Currently on exhibit at the Folger Shakespeare Library is “Lost at Sea: The Ocean in the English Imagination, 1550-1750.” The exhibit not only displays a veritable trove of items – instruments, maps, paintings, and pamphlets – but also shows how these items flow around and within the oceanic imaginations of Humphrey Gilbert, John Smith, Daniel Defoe, William Shakespeare, and others. There is even a hands-on section for the more adventurous landlubber. My personal favorite is the panel describing the “hydrographic uncertainty” of life at sea; the first chapter of my dissertation thinks about how Walter Ralegh writes about water (hydrography) and the more theoretical ways in which water writes (hydrographesis) his narrative, even himself. Can water’s depths ever be fully known, its borders enlimned, or its touch avoided? What is certain about water? “We are reminded that everything is flowing,” John Muir says, when we contemplate water. What might happen when we drift with these flows? To find yourself “lost at sea,” then, might be both a condition of discovery and a desirable moment of (non)human creativity.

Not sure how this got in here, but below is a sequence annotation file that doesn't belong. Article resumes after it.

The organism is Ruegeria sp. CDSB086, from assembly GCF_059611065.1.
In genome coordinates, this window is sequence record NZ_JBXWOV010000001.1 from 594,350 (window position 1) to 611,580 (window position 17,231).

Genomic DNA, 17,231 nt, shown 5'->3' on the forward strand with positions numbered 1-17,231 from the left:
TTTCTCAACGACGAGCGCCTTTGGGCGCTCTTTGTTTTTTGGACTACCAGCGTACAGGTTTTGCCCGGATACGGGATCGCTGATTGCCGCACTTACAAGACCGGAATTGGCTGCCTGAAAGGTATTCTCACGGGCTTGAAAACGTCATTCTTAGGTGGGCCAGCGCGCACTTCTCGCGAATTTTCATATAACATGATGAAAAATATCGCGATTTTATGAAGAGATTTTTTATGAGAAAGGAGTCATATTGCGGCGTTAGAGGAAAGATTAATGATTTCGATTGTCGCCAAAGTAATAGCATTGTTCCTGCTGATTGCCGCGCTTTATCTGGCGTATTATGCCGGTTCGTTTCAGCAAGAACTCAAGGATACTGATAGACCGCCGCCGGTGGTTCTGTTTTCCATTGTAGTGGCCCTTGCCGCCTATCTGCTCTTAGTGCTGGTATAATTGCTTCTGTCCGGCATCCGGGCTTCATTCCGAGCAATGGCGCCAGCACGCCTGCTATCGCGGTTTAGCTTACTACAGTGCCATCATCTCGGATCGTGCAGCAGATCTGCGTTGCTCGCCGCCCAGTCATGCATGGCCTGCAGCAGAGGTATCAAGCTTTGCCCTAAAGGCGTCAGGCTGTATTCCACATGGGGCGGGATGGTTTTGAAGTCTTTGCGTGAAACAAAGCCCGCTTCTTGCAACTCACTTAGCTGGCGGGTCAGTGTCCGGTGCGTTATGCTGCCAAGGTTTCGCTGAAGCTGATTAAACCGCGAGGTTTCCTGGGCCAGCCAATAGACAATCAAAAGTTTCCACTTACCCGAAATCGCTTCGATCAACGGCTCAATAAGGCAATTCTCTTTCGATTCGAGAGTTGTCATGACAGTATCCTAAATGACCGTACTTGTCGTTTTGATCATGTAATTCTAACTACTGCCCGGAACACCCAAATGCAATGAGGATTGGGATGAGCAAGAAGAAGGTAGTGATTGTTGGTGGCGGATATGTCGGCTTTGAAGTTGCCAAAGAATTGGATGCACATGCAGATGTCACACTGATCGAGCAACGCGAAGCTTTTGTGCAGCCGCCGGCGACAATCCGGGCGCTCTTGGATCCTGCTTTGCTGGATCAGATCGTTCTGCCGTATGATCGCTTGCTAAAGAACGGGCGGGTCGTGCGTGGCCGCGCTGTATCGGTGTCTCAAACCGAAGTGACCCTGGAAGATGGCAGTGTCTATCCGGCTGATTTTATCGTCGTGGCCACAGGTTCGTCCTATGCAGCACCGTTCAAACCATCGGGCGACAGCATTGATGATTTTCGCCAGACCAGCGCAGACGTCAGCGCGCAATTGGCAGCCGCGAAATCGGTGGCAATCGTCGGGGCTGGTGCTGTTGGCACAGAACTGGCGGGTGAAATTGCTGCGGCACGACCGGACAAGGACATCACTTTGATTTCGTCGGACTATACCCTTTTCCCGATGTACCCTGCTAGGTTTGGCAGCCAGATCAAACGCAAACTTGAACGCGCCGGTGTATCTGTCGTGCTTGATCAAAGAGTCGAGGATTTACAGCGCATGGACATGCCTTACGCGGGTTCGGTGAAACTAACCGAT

The curator, in fact, is someone who has recently completed an intriguing book on the subject of water and early modernity: Steve Mentz, author of At the Bottom of Shakespeare’s Ocean (Continuum, 2009). On Tuesday, July 13th he will deliver a free lecture at the Folger: “Stories from the Sea: At the Bottom of Shakespeare's Ocean.” You may also watch his interview on DC’s Let’s Talk Live from June 23rd.
Michel Serres describes the “visit” in nautical terms: “Voyaging begins when one burns one’s boats, adventures begin with a shipwreck.” Inhabiting and traveling simultaneously. That being said, a visit to the Folger this summer is highly recommended.
“Lost at Sea” runs until September 4th and is free to the public.